I have to conform to Maven to a large degree and the compromise is always on my side. This is not by necessity a bad thing. The maven folks are right that all builds do essentially the same thing so why shouldn’t we standardize the process and solve it once and for all? To be honest, if Maven hadn’t beaten me to it I would probably have started (and if I know myself not finished) a project to create something like Maven. Maven’s idea makes total sense. The bad news is that there is no one true model for every problem. Even if it sounds totally crazy, the way you do your builds can be a competitive advantage. How you build is a key component to how you get your feedback and how often you can deploy. Your build tool is a strategic tool!

There are also ways in which Maven punishes totally valid choices. For instance in multi site it’s hard to get an aggregated view. If I chose to rely mostly on acceptance tests and not unit tests I can’t see how well every module in my system is covered by those tests. The test coverage reports with cobertura for instance are generated per module from the tests in each module. I cannot see how well module B is covered from module A. You may argue that this way of testing a system is not pure, good, cocher or whatever you call it but that would just be you imposing your opinion on everyone else. Maven should not make that choice for developers.

You may make the point now that it’s not Maven’s fault that the cobertura plugin works how it works. Fair, and it would be ok too if it would be a simple thing for me to adapt to my needs but as far as I’m aware there is no way I can express my needs in XML so that the cobertura plugin understands me. If it would be a simple thing to fix given that I have downloaded the source for the cobertura plugin I don’t know. Perhaps it’s in Mavens nature?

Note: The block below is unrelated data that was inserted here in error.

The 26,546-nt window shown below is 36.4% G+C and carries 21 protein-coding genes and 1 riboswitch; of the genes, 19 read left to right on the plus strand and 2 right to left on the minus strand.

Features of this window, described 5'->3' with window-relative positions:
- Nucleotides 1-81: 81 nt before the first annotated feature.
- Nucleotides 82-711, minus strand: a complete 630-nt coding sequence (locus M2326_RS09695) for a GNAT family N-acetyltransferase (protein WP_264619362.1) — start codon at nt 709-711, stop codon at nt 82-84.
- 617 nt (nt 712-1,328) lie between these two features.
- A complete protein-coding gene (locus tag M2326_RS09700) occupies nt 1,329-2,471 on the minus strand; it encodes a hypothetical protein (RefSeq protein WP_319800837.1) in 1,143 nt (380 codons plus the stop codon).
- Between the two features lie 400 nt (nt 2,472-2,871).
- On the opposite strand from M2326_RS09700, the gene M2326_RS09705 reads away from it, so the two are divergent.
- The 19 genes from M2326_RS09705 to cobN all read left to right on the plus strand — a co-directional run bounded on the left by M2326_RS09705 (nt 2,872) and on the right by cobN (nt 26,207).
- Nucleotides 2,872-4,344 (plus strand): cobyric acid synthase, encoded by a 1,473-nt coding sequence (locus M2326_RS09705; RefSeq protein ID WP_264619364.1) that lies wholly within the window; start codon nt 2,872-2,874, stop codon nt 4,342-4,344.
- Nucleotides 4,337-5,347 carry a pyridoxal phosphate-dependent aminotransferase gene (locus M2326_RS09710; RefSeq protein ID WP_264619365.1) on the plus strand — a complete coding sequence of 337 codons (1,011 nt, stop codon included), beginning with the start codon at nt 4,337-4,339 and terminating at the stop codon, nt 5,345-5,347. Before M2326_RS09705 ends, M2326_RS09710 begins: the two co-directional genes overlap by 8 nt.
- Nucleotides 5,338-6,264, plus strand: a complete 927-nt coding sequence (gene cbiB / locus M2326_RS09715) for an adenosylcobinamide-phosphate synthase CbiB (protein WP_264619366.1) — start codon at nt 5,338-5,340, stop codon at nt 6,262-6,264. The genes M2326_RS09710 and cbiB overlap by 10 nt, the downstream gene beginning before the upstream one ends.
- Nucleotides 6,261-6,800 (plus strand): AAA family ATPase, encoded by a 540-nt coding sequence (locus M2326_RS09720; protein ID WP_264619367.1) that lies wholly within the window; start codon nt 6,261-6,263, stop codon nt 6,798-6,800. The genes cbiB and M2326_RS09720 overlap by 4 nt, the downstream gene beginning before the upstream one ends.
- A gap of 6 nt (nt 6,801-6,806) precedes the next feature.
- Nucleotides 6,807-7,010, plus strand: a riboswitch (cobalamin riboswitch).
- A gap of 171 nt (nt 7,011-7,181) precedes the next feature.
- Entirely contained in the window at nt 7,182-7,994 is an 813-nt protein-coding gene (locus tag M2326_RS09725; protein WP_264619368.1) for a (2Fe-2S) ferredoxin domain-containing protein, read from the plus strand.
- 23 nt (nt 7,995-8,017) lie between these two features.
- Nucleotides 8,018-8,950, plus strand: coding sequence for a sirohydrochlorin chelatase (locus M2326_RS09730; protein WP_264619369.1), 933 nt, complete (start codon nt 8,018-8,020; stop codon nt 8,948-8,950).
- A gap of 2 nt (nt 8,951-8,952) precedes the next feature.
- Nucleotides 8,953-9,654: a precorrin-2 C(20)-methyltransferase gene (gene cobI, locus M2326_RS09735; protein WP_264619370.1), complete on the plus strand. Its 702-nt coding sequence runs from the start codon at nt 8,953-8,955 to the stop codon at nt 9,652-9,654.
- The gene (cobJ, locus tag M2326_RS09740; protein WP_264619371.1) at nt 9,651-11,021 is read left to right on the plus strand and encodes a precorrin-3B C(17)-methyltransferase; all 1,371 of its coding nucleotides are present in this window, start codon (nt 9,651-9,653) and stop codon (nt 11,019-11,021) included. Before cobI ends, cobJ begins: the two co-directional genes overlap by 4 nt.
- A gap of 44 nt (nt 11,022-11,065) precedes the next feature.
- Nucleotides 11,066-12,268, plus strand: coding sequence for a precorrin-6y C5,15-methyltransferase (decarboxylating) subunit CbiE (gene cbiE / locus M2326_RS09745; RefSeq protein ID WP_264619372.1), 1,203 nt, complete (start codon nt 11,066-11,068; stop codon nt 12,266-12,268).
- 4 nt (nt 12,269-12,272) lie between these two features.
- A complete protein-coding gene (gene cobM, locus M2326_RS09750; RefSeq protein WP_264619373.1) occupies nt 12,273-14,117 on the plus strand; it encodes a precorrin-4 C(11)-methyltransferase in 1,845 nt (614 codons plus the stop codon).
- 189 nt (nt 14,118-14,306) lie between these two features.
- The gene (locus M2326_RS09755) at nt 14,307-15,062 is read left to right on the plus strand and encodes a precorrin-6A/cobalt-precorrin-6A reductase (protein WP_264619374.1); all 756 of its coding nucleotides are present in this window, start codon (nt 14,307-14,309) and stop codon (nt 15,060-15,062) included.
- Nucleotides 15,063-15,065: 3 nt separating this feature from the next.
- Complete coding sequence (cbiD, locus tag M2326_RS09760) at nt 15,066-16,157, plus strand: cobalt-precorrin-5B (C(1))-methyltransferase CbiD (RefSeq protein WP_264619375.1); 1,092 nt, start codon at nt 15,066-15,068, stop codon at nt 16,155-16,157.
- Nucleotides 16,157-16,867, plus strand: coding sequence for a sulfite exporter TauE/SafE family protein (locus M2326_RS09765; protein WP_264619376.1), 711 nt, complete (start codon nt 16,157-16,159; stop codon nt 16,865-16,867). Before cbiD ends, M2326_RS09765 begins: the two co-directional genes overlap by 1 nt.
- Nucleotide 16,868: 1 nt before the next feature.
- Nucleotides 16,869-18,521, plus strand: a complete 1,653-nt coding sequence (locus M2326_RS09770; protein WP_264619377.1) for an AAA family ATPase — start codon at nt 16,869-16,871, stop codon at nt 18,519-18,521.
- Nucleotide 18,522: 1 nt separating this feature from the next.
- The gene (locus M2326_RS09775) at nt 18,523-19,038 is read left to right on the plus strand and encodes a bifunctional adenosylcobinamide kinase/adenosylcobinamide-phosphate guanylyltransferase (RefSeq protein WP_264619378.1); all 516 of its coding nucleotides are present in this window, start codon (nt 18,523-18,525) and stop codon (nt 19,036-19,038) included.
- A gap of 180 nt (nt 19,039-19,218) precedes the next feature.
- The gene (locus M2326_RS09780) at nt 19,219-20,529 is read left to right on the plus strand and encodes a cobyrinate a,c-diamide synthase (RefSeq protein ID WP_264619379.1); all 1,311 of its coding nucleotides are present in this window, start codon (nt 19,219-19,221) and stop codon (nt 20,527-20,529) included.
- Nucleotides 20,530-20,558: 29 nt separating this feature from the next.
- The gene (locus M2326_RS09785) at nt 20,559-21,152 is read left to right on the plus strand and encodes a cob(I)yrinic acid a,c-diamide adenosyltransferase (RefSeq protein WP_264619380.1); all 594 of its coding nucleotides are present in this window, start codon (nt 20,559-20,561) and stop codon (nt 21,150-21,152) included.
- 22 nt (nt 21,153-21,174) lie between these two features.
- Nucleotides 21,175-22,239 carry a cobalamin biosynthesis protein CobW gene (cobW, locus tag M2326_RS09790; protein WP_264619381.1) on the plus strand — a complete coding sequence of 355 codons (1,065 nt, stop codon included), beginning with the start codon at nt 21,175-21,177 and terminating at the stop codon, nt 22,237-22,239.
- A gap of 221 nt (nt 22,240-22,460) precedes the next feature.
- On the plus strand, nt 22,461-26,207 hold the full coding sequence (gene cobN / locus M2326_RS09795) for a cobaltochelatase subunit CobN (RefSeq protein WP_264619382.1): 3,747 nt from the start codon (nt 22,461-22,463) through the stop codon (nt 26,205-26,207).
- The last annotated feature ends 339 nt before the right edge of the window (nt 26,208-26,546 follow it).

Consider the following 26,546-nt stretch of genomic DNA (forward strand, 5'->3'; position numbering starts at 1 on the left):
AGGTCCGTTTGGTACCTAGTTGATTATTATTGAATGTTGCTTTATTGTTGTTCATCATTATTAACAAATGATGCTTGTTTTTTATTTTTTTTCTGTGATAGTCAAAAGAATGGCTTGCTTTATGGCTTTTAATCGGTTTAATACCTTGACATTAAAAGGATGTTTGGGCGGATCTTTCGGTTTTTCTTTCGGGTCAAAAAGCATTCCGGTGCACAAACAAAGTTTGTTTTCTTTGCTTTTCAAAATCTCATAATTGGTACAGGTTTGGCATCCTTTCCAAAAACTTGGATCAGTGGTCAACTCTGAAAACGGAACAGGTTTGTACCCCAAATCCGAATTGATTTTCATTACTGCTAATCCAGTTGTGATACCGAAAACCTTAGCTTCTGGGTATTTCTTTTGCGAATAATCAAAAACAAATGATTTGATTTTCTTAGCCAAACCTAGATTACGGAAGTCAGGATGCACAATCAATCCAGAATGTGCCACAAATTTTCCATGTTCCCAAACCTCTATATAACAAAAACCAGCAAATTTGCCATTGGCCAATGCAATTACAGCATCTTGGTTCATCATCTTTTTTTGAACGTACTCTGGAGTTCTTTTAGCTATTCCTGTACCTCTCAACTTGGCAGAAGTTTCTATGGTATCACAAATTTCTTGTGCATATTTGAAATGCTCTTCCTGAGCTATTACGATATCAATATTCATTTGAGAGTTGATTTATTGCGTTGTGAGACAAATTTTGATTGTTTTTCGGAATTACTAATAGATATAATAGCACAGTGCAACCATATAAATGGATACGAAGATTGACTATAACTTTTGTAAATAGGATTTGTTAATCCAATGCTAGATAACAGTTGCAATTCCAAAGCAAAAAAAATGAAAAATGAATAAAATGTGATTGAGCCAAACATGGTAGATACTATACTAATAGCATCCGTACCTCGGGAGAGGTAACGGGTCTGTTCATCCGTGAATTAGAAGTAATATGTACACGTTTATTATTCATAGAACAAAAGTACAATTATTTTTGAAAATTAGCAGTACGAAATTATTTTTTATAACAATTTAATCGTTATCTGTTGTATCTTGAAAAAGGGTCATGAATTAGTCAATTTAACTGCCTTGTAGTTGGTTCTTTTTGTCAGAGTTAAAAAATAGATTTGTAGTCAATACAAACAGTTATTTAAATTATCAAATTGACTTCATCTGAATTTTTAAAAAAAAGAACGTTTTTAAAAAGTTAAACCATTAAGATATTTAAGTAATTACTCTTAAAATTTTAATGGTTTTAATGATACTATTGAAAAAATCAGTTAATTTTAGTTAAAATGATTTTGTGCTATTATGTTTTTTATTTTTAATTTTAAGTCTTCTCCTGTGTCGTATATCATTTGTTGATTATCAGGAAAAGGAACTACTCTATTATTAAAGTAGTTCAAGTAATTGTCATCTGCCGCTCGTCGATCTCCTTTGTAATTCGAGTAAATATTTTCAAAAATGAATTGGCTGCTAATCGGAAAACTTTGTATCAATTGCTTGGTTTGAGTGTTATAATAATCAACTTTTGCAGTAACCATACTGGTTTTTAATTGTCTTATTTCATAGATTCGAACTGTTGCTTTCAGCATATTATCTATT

Another point is this thing with versions. What if I release every 10 minutes? I can really get a versioning nightmare in Maven. If I use snapshots for everything it can become a performance nightmare (so that I in efect can’t release every 10 minutes).

Couldn’t agree more that each build is not as unique as a snowflake. They all look pretty much the same from a long enough distance but so does snowflakes. Mavens build process works ok for everyone. Mavens process is optimized to suit average needs (and succeded quite well). On average Mavens model works well but it will just be average :)

All builds do essentially the same thing but the focus can make a world of difference.

Maven is not excellent

If Maven was the end of the road when it comes to builds; the ultimate one and only answer to how builds should be done then that would indeed be excellent. Unfortunately I doubt that there will ever be a one and only ultimate build solution out there. I have no doubt that Maven is a perfect match for some but I know it’s not a perfect match for everyone. It is all fine if Maven would recognize this but it doesn’t. Maven really tries to be the ultimate build solution and is bound to fail like every other tool that attempts this.